It is further unclear why a large amount of the funds is allocated to voluntary sectors and not transferred directly to underprivileged populations through magnetic cards or through existing infrastructure of government offices, a move that could save some of the costs. Many experts believe that the answer to solving problem of poverty is in raising low allotments and not in food distribution.
How widespread is the phenomenon of nutritional insecurity? A comprehensive study done by the NII in 2012 of 5,600 families, found that only 81% of the families Israel live with full nutritional security. About 8.3% of the families live with minor nutritional security, meaning their family food budget is a subject of daily concern, but they do not, in reality, save money on food; no less than 10.6% of the families feel nutritionally insecure, meaning they spare on food and purchase only the cheapest foods.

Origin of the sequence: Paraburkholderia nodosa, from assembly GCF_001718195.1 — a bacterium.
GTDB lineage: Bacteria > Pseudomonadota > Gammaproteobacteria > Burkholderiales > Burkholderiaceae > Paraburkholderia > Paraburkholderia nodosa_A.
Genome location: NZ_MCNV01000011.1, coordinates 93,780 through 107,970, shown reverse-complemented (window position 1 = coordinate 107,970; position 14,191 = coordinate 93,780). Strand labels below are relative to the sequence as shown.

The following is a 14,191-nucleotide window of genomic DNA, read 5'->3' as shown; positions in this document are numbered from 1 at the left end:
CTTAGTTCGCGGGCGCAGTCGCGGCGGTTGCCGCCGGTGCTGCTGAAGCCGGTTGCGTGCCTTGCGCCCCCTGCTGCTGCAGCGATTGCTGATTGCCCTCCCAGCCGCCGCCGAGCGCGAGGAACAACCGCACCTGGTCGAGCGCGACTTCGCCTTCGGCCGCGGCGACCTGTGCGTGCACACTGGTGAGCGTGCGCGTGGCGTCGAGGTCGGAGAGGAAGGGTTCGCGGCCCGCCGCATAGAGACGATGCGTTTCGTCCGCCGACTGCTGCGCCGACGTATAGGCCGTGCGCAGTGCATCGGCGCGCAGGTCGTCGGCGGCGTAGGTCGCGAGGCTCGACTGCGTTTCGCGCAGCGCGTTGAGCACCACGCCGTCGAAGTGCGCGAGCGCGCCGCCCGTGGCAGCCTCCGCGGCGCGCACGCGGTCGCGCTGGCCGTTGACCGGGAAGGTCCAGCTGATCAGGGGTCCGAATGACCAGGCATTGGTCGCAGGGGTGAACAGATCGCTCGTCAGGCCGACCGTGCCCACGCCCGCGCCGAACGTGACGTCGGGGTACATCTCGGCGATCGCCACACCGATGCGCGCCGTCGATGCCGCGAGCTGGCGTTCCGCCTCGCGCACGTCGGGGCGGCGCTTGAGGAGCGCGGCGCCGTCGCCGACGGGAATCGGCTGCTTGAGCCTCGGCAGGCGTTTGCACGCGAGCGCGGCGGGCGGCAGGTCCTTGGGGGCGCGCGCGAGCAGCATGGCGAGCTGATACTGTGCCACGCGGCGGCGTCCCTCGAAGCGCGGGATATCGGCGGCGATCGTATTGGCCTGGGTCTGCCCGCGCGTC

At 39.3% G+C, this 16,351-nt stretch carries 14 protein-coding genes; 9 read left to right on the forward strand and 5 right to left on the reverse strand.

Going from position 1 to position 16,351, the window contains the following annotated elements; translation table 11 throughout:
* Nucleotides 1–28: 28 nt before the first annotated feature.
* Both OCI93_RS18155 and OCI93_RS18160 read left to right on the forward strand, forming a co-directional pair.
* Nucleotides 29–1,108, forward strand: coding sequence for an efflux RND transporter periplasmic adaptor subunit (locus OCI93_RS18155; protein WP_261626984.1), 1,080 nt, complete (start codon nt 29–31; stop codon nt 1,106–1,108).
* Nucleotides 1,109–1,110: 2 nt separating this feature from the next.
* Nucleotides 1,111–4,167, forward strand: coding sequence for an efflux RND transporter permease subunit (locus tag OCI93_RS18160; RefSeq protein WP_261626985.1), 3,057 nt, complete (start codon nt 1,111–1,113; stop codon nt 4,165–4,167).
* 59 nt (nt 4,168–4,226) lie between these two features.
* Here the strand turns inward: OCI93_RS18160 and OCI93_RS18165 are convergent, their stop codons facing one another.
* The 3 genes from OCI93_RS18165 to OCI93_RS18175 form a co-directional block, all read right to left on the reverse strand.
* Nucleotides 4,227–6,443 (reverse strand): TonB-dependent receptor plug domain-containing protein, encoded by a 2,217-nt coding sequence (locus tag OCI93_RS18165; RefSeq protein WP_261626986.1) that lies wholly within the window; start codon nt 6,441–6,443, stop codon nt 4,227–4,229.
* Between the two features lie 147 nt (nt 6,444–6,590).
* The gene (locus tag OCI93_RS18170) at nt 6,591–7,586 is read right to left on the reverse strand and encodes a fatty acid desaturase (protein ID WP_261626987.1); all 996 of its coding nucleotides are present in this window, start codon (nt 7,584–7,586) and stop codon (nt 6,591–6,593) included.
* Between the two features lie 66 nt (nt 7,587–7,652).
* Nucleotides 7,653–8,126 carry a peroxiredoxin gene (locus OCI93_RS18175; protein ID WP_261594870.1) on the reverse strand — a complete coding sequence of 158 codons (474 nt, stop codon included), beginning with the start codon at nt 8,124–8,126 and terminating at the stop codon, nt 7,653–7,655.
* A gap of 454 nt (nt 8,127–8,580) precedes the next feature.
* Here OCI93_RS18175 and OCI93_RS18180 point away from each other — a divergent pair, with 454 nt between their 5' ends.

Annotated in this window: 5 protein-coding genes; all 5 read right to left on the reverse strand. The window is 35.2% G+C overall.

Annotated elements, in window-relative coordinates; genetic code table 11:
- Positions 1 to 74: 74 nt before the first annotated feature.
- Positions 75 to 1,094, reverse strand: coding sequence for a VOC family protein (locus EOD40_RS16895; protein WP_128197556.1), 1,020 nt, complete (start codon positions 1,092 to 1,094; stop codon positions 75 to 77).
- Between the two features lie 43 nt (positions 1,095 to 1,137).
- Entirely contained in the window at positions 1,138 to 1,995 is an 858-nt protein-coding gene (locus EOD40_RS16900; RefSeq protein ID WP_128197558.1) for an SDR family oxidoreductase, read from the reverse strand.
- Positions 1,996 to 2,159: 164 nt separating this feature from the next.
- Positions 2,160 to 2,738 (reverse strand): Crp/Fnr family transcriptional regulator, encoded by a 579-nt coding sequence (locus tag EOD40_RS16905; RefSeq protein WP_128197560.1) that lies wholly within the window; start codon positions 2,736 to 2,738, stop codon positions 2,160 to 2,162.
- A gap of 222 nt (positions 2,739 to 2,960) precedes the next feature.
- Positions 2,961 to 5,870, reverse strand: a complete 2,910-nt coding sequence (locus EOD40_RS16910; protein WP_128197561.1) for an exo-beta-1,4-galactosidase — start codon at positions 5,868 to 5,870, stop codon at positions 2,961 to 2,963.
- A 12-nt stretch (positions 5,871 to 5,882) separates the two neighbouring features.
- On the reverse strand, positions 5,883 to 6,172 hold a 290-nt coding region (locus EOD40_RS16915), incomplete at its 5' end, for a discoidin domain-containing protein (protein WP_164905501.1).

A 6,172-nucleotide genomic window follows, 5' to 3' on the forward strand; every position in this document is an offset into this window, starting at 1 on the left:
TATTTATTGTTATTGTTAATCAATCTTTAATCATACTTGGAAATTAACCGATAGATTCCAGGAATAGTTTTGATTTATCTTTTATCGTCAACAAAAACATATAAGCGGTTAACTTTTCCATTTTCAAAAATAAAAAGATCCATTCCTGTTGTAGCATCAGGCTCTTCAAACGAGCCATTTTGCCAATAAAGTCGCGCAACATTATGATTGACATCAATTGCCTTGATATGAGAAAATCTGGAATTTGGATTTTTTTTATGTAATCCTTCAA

Some 11% of these families – meaning a percentage of the families in the population – persistently feel a minor but constant feeling of hunger due to not buying enough food.
A few weeks ago, the welfare minister announced the allocation of NIS 60 million ($17 million) in tenders for food NGOs, and announced in the press conference held Tuesday that the tender is cancelled. The money will be transferred within the framework of subsidies to the non-profit organizations.
The current program constitutes another step forward in the government policy on the issue. Up until now, no direct budgets have been allocated to the treatment of the nutrition security issue. In 2008, after a petition was filed, a committee appointed by former social affairs minister Knesset Member Isaac Herzog, ruled that the State is to take responsibility of the issue and run a program for nutritional security for disadvantaged populations, but it was not implemented.
A year later, the Finance Ministry and Welfare Ministry reached an agreement concerning the State budget and in 2011, a tender was published for the establishment of an infrastructure for the collection and distribution of food, that was won by the non-profit organizations "Leket Israel" and "Latet" but this tender was frozen as well.